Reichert claims that where use of the word "bookstore" in a written lease is subject to differing interpretations, it should be construed by the court against the drafter of the lease as a matter of law.

*19 [12-16]

The general rule is that ambiguous agreements must be construed most strongly against the drafter.[8] The ultimate aim of all contract interpretation is to ascertain the intent of the parties. If the intent can be determined with reasonable certainty from the face of the contract itself, there is no need to resort to extrinsic evidence. If, however, the language is ambiguous, the court is not restricted to the face of the instrument in ascertaining intent but may consider extrinsic evidence. Words and phrases in a contract are ambiguous when they are reasonably susceptible to more than one meaning.[9] In determining parties' intent, it is appropriate to consider factors happening before and after the signing of the agreement.[10] Construction of a written contract is normally a matter of law for the court, but where words or terms are to be construed by extrinsic evidence, the question is one for the trier of fact.[11]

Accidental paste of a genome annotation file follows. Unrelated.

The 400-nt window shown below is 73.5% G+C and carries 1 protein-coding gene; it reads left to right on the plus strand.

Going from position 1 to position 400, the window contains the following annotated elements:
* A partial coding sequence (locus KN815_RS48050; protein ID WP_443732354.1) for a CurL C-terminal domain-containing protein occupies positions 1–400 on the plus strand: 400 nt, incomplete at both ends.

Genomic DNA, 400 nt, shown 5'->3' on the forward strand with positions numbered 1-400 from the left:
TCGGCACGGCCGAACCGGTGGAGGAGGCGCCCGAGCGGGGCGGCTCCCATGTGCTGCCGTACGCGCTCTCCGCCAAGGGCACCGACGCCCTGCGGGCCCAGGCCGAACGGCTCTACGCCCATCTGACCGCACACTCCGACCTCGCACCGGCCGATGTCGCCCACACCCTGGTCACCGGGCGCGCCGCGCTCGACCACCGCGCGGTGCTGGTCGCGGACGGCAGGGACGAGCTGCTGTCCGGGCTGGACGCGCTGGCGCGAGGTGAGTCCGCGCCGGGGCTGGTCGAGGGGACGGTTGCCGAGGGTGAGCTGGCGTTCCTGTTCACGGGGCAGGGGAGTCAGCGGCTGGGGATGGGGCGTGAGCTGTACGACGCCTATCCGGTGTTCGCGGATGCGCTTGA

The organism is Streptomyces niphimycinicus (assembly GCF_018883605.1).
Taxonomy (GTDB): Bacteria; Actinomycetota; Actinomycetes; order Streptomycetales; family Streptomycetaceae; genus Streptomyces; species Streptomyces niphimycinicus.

The record established that in the negotiations leading up to the execution of the lease of the bookstore premises, Reichert agreed he would operate a traditional paperback and magazine bookstore similar to an earlier tenant of Central. After Reichert moved into the premises, the premises were operated as an adult bookstore which also sold items with sexual connotations. This is extrinsic evidence which can be employed by the trier of fact to interpret the term used in the lease. Such evidence is proper when the trier of fact must interpret what the parties intended at the time of entering a lease contract *20 which calls for the rented premises to be used as a bookstore. In this situation, it was proper for the court to deny a motion for directed verdict because there was an issue of fact in dispute. The trier of fact, the jury in this case, had a responsibility to hear the extrinsic evidence presented to it to determine what the parties intended the term "bookstore" to mean.